113. Warrant for the apprehension of Robert Mason, and for bringing him before the President and Council, if sitting, or, if not, before Richard Walderne and Elias Stileman, or any tow of the Council, to answer for his usurpation over the King's authority in publishing a declaration dated 2nd May 1681, wherein he summons the President and Council and others to appear before the King in three months. Subscribed, "This was written with Mr. Stileman's own hand, whereof it is vera copia. Rich. Chamberlain." ½ p. Endorsed. [Col. Papers, Vol. XLVI., No. 143.]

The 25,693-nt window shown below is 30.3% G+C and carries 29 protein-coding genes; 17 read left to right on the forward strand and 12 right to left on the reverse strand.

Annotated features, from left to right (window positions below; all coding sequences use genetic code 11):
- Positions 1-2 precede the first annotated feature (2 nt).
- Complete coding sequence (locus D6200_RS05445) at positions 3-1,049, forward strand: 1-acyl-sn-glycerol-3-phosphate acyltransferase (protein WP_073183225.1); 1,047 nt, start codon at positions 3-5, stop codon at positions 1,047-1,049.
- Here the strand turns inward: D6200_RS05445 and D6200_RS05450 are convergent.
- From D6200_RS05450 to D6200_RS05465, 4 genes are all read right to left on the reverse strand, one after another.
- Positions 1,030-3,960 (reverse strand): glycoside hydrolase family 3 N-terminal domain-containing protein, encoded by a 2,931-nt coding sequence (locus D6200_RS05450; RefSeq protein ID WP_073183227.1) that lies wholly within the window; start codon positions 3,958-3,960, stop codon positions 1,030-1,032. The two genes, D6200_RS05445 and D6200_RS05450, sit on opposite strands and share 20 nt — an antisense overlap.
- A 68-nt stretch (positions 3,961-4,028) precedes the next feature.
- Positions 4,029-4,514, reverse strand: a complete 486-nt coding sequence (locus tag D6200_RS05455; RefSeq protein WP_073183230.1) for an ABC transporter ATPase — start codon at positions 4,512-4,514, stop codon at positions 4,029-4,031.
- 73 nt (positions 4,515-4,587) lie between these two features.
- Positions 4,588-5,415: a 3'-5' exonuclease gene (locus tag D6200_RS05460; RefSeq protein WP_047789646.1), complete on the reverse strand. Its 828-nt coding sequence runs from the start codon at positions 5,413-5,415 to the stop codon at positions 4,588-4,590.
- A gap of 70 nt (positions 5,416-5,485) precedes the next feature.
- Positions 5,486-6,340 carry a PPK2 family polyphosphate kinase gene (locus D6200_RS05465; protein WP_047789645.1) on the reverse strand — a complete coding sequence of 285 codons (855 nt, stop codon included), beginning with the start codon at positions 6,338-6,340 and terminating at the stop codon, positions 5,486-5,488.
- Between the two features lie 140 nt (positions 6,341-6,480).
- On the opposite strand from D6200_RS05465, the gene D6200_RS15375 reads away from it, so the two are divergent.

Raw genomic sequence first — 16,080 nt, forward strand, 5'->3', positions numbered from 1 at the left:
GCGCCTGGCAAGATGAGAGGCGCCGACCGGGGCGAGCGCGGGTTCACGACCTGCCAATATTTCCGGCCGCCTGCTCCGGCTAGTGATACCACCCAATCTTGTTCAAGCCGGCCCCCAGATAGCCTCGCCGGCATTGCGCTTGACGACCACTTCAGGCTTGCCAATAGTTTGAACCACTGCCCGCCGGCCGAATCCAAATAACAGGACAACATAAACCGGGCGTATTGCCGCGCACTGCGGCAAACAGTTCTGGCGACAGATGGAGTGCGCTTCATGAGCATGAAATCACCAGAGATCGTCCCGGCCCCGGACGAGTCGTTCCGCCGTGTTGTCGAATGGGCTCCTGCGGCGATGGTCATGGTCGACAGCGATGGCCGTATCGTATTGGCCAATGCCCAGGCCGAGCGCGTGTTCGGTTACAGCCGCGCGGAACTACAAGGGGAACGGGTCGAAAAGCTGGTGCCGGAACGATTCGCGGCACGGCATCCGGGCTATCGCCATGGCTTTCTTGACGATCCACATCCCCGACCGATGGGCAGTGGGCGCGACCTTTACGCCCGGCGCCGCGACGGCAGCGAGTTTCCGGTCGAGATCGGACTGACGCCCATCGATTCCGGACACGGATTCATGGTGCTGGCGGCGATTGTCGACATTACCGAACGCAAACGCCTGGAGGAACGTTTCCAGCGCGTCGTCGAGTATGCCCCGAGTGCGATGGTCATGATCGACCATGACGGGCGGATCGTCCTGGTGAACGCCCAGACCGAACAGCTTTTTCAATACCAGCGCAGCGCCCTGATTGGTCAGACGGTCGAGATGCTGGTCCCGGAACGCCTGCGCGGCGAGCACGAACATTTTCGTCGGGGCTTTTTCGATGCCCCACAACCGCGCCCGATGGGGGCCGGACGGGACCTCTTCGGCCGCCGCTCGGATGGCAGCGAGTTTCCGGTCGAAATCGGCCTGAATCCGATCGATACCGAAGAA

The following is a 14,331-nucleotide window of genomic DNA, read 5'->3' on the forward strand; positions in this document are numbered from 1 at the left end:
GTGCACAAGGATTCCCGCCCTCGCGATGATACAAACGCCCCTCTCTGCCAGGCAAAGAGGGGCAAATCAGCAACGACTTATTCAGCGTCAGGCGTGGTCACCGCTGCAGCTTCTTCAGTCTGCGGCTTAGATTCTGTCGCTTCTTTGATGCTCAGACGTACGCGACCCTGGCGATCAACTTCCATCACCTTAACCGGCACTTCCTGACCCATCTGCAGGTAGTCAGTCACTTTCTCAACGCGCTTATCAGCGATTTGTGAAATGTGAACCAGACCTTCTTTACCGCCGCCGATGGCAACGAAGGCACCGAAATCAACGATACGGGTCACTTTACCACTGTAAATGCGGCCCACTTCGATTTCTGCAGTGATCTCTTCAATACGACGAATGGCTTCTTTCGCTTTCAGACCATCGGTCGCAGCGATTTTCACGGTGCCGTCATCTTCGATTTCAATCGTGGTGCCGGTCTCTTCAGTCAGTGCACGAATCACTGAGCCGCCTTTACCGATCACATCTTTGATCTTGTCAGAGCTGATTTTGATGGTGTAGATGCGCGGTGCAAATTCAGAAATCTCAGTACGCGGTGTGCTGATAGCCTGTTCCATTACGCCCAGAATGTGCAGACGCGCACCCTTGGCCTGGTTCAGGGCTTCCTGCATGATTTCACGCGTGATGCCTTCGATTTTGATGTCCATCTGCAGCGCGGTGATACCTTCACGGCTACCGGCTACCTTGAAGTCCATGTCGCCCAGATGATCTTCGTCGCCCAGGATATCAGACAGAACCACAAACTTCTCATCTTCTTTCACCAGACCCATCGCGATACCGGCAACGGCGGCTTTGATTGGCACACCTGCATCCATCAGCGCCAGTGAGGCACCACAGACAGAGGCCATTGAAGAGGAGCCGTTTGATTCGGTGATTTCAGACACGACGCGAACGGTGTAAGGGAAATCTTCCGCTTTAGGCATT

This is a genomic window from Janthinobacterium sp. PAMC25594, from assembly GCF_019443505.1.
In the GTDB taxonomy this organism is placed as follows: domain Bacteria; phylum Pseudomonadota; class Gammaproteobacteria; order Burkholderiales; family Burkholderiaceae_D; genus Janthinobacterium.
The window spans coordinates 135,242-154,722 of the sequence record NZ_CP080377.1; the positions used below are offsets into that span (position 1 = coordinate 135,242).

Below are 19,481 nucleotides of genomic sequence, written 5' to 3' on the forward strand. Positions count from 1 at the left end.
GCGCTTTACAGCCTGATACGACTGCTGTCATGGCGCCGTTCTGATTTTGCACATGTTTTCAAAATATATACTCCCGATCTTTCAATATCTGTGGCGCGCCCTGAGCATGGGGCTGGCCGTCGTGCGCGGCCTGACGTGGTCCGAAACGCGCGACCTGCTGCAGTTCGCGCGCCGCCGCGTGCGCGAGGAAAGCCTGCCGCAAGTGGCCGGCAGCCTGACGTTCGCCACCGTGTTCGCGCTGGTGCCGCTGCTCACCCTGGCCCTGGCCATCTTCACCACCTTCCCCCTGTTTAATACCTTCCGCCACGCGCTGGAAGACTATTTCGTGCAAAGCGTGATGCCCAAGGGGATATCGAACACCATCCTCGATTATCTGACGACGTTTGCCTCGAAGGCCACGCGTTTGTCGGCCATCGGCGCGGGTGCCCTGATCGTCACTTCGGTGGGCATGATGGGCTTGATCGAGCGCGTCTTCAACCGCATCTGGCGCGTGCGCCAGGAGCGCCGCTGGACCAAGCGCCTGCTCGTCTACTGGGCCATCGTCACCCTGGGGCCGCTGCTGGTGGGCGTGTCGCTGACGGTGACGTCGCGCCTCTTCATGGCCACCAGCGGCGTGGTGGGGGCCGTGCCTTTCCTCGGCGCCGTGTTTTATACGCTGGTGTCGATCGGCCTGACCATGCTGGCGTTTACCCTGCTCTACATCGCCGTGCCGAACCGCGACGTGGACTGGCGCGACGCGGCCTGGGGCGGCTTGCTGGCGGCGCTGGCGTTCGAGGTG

May.114. The Speech of Samuel Bernard, Speaker of the Assembly of Jamaica, to Sir Henry Morgan. The usual declaration of personal unworthiness, and of the dutifulness of the Assembly towards the King, and the ordinary claim of the Assembly's privileges. 1 p. [Col. Papers, Vol. XLVI., No. 144.]
May 18.
St. Jago
de la Vega.